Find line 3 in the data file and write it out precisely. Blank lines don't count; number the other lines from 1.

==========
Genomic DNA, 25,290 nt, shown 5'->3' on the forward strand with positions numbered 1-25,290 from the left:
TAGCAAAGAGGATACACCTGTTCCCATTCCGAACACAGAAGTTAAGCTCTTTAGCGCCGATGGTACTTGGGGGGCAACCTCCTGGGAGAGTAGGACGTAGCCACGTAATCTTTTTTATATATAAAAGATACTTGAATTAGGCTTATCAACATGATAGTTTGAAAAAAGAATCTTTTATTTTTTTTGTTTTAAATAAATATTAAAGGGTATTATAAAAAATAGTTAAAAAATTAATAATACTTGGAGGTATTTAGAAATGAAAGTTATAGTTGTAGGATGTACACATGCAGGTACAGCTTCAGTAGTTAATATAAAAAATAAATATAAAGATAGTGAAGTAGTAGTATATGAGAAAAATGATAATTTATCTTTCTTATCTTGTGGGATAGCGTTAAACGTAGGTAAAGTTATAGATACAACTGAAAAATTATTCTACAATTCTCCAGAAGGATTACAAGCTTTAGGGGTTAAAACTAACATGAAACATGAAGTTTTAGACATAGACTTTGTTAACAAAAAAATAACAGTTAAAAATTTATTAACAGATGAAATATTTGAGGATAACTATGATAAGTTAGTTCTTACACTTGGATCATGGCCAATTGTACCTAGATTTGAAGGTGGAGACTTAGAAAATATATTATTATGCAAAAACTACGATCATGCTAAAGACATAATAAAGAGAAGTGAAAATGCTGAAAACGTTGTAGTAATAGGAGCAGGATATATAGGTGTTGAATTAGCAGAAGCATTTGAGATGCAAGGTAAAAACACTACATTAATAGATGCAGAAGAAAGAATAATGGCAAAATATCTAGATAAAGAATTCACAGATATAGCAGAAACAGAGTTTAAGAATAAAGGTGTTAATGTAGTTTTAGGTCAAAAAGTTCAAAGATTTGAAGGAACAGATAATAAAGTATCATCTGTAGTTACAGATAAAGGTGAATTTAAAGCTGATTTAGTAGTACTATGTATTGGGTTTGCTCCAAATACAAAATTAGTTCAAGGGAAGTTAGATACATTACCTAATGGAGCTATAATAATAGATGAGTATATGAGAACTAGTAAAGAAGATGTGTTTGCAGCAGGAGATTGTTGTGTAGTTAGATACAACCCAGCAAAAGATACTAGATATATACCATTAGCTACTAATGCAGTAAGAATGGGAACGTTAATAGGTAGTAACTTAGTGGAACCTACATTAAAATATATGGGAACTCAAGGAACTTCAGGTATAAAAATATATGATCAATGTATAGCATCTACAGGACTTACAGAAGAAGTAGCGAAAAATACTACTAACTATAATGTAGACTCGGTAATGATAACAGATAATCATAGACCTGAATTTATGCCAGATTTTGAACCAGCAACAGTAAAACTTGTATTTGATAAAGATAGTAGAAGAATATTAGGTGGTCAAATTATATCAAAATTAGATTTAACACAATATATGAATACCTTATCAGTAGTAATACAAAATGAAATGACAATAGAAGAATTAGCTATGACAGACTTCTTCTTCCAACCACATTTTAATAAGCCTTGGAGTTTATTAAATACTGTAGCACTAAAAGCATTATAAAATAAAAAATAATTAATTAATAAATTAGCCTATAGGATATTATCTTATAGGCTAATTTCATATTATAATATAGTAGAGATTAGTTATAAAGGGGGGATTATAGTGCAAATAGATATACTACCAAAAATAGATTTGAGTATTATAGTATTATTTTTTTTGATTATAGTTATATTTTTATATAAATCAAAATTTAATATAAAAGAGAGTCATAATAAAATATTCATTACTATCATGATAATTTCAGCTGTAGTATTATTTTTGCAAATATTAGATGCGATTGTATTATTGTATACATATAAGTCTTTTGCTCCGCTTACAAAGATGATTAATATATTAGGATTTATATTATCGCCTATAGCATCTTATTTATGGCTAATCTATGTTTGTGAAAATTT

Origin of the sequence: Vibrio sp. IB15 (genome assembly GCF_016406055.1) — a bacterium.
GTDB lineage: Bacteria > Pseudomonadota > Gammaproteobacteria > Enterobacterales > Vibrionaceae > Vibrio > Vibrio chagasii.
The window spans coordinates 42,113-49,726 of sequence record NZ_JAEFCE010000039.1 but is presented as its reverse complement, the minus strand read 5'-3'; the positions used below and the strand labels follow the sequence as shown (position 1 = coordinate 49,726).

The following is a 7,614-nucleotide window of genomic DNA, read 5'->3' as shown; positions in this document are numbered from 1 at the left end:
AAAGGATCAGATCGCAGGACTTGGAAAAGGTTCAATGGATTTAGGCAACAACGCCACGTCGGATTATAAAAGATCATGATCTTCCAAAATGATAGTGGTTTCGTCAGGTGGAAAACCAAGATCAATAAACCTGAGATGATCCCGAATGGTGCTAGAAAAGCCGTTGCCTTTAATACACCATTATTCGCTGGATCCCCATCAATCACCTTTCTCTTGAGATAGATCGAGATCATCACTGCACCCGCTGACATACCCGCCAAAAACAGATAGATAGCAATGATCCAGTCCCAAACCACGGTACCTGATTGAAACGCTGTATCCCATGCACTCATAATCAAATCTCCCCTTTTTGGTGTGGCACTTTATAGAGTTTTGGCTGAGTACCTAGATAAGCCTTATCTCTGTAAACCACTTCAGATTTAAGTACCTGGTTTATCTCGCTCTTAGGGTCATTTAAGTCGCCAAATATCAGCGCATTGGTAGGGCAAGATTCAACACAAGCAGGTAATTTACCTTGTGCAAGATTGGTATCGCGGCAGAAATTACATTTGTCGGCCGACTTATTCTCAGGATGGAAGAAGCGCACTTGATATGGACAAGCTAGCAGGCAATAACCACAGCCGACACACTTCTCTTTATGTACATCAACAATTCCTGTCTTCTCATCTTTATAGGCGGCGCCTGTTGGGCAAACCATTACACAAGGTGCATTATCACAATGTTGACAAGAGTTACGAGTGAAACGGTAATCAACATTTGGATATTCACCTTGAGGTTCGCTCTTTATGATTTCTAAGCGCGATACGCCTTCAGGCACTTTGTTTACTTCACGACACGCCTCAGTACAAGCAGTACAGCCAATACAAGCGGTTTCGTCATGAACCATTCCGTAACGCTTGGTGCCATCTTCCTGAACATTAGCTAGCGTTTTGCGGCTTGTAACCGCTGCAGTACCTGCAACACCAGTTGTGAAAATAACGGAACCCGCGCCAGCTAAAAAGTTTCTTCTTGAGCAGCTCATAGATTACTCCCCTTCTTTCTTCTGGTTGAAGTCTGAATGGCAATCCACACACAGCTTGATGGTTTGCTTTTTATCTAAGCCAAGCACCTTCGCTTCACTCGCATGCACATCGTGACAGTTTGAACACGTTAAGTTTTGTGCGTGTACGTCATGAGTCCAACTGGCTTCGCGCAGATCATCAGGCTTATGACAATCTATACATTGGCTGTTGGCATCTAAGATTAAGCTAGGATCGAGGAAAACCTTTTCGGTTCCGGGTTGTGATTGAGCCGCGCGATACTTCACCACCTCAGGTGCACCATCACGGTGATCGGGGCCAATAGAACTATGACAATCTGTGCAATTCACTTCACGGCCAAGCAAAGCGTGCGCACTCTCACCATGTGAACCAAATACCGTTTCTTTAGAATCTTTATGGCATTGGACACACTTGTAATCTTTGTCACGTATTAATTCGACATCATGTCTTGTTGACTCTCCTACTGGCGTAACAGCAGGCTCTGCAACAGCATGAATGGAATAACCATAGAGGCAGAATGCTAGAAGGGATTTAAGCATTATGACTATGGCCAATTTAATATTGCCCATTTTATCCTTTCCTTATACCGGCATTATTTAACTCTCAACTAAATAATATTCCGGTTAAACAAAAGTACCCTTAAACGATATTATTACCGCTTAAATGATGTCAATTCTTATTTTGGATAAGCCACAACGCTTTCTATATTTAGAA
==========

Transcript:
Origin of the sequence: Vibrio sp. IB15 (genome assembly GCF_016406055.1) — a bacterium.